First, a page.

12 Tweets That Prove We Only Give A Sh*t About Baltimore When It's Burning


It's an unfortunate fact that what's been happening in Baltimore will likely be old news in about a week.

Coverage of recent events in the city has already begun to die down, and #FreddieGray, #BaltimoreRiots and #BaltimoreUprising are no longer top trending topics on social media.

At present, it appears people are more concerned with the NFL draft than the well-being of Maryland's largest city.

Much like Michael Brown, Eric Garner, Tamir Rice and Walter Scott, Freddie Gray will soon become yesterday's news.

It's a harsh truth that must be acknowledged, as it's the reason we have failed to address the issues that led to their deaths in the first place.

As a society, our collective response to events like this is exceptionally inadequate.

We offer fleeting attention to issues and incidents that really matter, and wonder why the mainstream media perpetuates the same cycle of sensationalized coverage.

Simply put, this isn't just the media's fault as they're giving us what we want: entertainment, shock and awe at the expense of real progress.

This is why our country has failed to make substantive changes surrounding the issues that led to all this: police brutality, the War on Drugs, racism, poverty and violence.

Thus, we find ourselves habitually revisiting the same problems, or as President Obama recently stated on the matter:

Likewise, on Tuesday, Jon Stewart rightfully contended that we should probably learn to care about communities like Baltimore before they're literally on fire:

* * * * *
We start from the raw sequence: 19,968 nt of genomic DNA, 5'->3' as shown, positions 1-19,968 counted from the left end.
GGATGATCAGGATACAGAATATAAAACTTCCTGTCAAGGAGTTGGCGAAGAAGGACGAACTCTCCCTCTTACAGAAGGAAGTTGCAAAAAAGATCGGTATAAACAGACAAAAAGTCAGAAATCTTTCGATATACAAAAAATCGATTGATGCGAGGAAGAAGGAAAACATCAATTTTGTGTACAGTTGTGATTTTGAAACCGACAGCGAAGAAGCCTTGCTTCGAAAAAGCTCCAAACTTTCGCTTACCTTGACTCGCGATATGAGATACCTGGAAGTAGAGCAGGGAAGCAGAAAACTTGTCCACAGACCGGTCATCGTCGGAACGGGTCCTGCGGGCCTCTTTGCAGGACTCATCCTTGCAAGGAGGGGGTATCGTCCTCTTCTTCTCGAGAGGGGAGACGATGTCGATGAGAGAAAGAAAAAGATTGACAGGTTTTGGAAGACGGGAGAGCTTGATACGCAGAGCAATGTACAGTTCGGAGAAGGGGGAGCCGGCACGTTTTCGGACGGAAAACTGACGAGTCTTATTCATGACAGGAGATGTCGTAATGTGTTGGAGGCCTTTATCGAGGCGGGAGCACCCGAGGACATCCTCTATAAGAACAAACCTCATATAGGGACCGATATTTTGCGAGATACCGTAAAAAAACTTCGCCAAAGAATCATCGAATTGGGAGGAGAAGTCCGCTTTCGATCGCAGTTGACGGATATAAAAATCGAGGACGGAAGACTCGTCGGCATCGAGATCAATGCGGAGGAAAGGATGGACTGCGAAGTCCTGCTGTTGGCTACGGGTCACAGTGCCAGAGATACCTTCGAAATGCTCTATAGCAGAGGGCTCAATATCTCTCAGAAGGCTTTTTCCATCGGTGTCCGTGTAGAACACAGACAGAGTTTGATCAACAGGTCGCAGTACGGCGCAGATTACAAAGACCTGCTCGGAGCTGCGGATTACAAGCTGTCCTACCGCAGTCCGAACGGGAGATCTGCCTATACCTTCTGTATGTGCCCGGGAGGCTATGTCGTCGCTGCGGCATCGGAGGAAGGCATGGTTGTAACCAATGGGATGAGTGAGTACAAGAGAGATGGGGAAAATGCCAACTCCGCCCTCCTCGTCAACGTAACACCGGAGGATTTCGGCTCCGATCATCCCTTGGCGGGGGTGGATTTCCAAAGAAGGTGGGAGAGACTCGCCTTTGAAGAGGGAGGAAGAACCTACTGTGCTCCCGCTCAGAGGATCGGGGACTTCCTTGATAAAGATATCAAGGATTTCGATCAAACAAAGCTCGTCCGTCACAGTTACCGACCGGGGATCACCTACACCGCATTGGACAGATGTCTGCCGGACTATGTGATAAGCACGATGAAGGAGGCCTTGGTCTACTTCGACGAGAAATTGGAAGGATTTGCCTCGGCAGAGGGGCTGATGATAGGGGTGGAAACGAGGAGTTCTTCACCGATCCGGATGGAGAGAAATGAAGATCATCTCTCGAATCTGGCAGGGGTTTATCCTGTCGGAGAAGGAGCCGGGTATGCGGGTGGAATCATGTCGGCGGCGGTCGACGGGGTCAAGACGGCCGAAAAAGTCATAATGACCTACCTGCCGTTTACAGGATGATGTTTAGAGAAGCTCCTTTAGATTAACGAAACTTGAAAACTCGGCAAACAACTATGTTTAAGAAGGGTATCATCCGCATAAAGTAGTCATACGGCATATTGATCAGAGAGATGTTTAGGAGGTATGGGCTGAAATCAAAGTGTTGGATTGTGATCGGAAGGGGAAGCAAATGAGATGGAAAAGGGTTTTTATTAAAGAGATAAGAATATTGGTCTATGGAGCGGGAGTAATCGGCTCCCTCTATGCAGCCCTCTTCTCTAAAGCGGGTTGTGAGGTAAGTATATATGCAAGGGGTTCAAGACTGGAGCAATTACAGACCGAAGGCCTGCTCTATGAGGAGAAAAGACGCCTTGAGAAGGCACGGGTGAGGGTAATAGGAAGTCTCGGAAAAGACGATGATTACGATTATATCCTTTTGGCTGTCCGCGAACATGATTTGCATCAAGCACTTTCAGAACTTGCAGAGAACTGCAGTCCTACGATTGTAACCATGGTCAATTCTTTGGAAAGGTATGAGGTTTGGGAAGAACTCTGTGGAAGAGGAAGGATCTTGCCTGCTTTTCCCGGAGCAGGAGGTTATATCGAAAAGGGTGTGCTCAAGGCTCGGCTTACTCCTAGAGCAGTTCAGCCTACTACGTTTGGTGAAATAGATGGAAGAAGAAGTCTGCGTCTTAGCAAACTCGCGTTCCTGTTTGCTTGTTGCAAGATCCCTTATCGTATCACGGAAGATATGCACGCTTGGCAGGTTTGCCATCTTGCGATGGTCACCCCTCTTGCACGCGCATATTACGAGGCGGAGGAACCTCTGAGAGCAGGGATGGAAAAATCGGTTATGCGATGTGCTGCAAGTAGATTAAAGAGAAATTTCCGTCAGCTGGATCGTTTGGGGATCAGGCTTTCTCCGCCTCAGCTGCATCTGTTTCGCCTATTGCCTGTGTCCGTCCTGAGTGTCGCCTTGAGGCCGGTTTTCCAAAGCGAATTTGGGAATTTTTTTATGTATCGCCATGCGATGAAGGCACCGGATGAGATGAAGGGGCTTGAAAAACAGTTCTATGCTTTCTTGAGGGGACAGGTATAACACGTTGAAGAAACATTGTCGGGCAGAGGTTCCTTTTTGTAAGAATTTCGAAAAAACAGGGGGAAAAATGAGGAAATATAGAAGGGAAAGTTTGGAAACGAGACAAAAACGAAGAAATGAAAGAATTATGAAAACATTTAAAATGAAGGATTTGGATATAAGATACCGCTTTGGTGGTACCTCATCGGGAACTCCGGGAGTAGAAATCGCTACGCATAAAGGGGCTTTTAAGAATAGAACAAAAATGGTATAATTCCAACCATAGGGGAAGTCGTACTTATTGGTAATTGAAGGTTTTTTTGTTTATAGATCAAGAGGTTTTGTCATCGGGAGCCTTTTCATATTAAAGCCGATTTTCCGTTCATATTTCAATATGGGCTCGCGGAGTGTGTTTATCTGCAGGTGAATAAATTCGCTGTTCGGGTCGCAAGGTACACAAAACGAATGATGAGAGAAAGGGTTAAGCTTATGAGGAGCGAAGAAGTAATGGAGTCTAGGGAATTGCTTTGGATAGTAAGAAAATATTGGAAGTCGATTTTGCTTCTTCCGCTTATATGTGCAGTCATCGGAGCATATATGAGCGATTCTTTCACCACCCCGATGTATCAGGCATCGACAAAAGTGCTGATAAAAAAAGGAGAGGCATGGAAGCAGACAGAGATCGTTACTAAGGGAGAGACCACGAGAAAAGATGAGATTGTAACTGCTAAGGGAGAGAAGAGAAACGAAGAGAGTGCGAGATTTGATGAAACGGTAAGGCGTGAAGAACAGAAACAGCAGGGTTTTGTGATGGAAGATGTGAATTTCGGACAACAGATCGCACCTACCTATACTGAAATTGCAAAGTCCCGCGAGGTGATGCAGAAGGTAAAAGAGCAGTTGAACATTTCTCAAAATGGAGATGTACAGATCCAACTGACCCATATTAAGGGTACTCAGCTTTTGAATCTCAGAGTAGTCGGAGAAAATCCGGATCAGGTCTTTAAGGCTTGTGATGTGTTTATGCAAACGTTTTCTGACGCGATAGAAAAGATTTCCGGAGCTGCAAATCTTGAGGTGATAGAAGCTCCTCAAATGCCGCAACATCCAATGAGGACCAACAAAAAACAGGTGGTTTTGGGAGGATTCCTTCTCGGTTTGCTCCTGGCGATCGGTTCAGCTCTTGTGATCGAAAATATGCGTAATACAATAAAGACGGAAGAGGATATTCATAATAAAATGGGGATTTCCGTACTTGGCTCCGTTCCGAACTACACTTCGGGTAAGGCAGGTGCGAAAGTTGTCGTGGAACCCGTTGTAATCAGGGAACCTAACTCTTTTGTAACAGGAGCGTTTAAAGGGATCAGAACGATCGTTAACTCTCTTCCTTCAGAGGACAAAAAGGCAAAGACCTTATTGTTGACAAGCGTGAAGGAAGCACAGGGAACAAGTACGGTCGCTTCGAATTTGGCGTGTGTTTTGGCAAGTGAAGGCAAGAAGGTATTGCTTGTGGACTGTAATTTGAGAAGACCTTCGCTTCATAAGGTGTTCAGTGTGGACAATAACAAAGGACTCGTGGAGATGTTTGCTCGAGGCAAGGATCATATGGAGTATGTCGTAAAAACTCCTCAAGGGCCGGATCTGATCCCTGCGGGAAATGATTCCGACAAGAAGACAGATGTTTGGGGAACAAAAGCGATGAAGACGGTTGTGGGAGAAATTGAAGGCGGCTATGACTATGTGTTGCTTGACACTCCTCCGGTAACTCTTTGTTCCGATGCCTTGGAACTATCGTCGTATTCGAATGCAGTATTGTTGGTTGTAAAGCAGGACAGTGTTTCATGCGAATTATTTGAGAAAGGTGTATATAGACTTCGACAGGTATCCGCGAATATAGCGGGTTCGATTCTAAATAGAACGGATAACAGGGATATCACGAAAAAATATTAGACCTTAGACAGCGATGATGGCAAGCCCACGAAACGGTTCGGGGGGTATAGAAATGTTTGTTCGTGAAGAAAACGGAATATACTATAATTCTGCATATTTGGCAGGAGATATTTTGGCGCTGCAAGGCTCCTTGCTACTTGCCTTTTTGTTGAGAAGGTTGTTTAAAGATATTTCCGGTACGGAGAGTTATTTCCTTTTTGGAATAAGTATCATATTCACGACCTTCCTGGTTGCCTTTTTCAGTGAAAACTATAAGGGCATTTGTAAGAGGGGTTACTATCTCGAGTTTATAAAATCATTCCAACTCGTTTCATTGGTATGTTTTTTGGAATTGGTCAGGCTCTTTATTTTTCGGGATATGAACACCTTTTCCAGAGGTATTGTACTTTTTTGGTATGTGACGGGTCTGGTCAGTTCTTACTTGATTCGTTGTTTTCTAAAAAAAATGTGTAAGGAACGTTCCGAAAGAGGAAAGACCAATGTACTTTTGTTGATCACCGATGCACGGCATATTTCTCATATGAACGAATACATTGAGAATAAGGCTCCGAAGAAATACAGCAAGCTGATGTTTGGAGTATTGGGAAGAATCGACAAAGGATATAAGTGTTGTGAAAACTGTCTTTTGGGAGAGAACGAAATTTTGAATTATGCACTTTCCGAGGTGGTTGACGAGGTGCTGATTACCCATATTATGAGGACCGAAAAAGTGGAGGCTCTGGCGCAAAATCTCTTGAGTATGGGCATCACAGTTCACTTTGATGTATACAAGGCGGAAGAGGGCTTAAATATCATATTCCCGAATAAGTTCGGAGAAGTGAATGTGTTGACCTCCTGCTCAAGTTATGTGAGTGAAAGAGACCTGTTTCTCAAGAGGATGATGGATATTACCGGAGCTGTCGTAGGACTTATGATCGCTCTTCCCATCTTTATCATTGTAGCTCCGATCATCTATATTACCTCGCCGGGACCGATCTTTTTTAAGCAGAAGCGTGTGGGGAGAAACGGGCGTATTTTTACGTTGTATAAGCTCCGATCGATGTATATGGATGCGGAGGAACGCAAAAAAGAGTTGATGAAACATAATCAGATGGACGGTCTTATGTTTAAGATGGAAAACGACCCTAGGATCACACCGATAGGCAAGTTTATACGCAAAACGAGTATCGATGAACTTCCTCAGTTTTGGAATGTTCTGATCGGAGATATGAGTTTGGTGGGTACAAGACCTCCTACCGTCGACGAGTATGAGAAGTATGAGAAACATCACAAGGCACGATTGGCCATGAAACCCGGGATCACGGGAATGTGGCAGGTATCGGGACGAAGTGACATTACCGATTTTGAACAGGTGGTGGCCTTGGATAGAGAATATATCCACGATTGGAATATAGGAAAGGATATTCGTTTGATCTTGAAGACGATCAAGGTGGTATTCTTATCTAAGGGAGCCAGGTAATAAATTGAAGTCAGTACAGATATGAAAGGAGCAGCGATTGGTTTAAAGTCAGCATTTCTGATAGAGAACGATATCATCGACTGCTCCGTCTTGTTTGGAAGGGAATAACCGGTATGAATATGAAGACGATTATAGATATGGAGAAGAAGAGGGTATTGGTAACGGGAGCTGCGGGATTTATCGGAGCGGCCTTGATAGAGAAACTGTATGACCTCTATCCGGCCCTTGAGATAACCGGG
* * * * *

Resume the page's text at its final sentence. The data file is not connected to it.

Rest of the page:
They all help depict why there is so much pain in the city right now, and how we have failed to both prevent and alleviate it.

Baltimore was protesting for days before it got any real attention.

Baltimore didn't riot because of Freddie Gray, it rioted because of a discriminatory, unjust and unequal system that we have continuously failed to reform. This is not a justification, but an explanation.

"I think America must see that riots do not develop out of thin air. Certain conditions continue to exist in our society which must be condemned as vigorously as we condemn riots... A riot is the language of the unheard." - Martin Luther King, Jr.

Rather than acknowledging the fact that many Baltimoreans peacefully protested, social media focused on the negative aspects of recent events.

Things might be slowly returning to "normal," but for a lot of people in Baltimore that means poverty, violence, drugs and police brutality. We have to put an end to "normal."

Minorities in Baltimore have habitually been subjected to police brutality, especially last year, but it didn't make headlines.

Major media outlets continuously ignore those striving for real change.

The people with the power to focus on what's truly important highlight molehills and turn them into mountains. Baltimore is no exception.

This isn't just about Freddie Gray, it's much larger than that.

Baltimore has struggled for decades.

We have failed to recognize and combat the roots of the problem.

The sad truth is, we are all responsible for what's been happening in Baltimore, but we consistently fail to recognize that.

Citations: On Baltimores Unrest Obama Says Ive Seen This Movie Too Many Times Before (National Journal )